Ready To Roll
Cordele’s new intermodal facility is a boon to Georgia’s ports and logistics industry
Magnet Effect: Bruce Drennan, Crisp County Development Authority director, believes the inland port will attract manufacturing and warehousing.
A lot of cargo moves in and out of Georgia’s deepwater ports in Savannah and Bruns-wick, which means a lot of cargo containers need to get to and from the ports quickly via train or truck. When a planned deepening of the Savannah harbor is completed – perhaps as early as 2015 – that will mean more cargo.
The logistical task will become easier, now that thousands of containers can be diverted to Crisp County’s Cordele Intermodal Services Inc., a new rail-truck station that could expand into an 800-acre inland port.
“It’s taken a while but we now have a full-blown intermodal terminal that can handle dual containers in Cordele, where the transient point will take place, and we expect to become an intermodal hub,” says Cordele Intermodal Services Inc. President and Chief Commercial Officer Jonathan Lafevers.
Lafevers’ family ran the Heart of Georgia Railroad, which connects Cordele through other rail properties to Savannah and has always been used for importing and exporting cargo for local companies.
Now, as Cordele Intermodal Services Inc., it can do much more.
The transformation began seven years ago and had a model to learn from – Front Royal, Va., home to Virginia Inland Port.
“Front Royal was very similar to our community when VIP opened 20 years ago,” says Crisp County Development Authority Director Bruce Drennan, “and in the last 20 years, VIP has added 15,000 jobs and $1.5 billion in payroll to the area.”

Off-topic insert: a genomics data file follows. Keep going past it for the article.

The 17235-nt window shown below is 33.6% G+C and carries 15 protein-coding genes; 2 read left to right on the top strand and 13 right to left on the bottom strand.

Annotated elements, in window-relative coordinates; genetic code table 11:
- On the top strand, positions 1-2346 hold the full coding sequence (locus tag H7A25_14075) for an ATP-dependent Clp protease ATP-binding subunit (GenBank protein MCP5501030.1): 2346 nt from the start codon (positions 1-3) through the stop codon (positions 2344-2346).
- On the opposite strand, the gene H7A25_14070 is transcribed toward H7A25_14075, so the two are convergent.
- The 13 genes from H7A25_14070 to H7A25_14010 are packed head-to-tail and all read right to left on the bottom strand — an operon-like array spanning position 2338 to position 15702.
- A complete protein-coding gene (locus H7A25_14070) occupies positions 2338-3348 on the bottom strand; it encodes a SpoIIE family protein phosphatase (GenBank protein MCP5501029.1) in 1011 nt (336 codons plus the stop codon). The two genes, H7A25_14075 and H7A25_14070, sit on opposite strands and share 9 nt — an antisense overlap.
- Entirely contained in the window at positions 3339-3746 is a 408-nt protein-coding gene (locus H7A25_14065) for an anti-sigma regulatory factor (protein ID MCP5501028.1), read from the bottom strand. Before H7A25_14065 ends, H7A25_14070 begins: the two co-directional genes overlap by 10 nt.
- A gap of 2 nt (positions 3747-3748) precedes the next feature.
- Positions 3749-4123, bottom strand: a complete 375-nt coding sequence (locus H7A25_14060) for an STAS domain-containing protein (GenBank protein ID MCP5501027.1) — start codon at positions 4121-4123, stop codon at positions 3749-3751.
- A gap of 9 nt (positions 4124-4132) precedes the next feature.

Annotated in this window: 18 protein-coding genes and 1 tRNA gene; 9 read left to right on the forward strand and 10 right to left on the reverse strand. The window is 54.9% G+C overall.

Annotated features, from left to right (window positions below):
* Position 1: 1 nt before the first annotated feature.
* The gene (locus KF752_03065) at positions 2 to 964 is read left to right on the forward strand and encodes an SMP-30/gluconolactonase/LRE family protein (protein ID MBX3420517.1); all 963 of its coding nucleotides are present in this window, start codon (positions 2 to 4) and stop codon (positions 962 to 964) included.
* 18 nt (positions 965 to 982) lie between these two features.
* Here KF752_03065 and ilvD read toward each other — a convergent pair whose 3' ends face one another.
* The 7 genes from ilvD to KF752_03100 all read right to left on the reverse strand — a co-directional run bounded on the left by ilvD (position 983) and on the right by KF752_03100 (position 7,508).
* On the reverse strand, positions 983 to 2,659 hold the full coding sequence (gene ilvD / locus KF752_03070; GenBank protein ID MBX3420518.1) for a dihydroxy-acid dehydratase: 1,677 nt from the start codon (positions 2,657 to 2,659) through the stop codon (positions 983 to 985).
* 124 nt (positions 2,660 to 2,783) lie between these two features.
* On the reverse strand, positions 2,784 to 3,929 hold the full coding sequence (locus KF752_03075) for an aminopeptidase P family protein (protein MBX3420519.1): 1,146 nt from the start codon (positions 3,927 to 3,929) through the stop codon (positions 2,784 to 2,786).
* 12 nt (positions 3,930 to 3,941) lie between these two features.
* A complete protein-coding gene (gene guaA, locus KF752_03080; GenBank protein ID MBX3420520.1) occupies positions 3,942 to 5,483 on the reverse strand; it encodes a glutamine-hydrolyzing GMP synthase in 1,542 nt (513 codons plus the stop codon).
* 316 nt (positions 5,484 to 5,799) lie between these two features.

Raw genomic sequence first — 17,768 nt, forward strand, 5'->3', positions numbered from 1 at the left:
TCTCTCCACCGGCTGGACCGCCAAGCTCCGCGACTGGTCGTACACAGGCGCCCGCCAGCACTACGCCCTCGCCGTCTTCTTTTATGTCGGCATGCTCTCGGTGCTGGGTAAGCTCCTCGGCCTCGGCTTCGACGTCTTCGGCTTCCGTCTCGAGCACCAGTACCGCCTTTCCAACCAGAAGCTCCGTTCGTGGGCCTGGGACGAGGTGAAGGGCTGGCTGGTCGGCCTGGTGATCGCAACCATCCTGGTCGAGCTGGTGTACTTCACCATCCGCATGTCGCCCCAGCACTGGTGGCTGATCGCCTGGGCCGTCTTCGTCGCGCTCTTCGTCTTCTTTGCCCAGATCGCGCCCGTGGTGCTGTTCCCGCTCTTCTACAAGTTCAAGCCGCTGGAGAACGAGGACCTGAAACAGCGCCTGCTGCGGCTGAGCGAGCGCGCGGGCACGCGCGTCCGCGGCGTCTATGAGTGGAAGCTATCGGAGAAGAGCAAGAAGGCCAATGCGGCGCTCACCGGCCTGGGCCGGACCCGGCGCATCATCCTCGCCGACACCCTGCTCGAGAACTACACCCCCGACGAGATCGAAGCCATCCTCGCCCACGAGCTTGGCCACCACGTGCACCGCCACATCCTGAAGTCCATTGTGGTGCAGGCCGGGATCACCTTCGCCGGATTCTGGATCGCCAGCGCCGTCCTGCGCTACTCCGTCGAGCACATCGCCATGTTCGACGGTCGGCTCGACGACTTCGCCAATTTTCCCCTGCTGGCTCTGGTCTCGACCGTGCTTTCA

An “inland port,” like a railroad switchyard, takes up a lot of space and requires a lot of people and equipment to transfer cargo from rail to truck, or truck to rail. The idea is to ship as much cargo by rail as possible, since it is cheaper and cleaner for companies to do so. But it also means extending the seaports’ ability to capture traffic from competitors. Suddenly Cordele is a player in the Georgia Ports Authority’s (GPA) future.
A combination rail terminal and truck-loading facility, this intermodal hub will diffuse truck traffic in Savannah and Brunswick by allowing shippers to transfer cargo inland by train to Cordele – the more trucks can pick up in Cordele, the less will be backed up outside the Ports of Savannah and Brunswick. It will also help truck traffic elsewhere in the state – like Atlanta, where truck-heavy traffic often slows to a crawl during rush hour.
Yet despite the statewide benefits, the overwhelming majority of the funding for this project came from local Special Local Option Sales Tax (SPLOST) revenues. This can-do community funded construction of the $8.6-million inland port on its own – unlike smaller inland ports in Bainbridge and Columbus, which are owned by GPA. Still, the state buy-in was essential.
The cash-strapped Georgia Department of Transportation (GDOT) signed onto the project in 2008, when the governor created additional funding for freight projects, pledging to help improve the Heart of Georgia rail line as part of a multifaceted effort, with additional funding to improve the bottlenecks in Atlanta and Savannah and reduce idling time and other delays.